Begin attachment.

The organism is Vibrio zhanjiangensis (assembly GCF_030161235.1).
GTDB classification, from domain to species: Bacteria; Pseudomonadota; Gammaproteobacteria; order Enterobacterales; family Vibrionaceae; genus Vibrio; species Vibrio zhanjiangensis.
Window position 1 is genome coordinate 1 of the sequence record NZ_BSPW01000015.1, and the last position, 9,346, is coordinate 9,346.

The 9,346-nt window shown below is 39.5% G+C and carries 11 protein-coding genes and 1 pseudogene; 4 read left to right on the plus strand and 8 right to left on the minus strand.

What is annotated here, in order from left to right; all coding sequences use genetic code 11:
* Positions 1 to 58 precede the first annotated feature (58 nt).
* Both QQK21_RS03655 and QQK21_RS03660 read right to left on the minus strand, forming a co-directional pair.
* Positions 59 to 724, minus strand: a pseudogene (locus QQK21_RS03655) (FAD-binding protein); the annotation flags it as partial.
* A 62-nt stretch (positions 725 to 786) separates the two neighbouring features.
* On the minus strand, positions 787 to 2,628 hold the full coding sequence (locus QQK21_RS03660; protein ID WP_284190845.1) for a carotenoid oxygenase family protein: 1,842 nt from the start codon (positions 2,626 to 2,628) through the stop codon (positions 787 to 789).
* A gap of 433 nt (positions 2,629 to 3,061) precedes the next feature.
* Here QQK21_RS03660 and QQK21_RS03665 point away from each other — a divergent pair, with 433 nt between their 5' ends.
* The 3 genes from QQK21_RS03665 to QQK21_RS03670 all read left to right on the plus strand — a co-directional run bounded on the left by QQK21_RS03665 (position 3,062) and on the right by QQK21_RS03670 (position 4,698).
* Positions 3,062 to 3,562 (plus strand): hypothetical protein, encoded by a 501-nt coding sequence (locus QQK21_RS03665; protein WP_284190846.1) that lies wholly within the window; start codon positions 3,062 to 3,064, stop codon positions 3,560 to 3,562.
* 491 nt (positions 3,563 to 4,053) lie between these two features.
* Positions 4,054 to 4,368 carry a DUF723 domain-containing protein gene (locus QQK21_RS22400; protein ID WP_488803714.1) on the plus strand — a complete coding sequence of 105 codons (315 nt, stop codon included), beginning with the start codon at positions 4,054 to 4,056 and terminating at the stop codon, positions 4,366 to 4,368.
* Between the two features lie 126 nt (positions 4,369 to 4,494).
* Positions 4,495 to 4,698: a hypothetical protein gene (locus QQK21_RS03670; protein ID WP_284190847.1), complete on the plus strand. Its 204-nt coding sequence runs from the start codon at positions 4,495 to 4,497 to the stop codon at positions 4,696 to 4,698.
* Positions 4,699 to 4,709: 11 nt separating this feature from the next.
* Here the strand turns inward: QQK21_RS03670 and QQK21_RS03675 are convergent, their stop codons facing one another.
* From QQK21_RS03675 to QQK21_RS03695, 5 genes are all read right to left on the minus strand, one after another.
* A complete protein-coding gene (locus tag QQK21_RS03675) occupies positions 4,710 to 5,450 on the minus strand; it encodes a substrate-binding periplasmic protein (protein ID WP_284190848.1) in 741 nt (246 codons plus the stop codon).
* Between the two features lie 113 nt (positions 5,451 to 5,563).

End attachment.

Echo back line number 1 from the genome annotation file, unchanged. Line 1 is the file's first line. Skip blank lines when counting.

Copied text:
The organism is Vibrio zhanjiangensis (assembly GCF_030161235.1).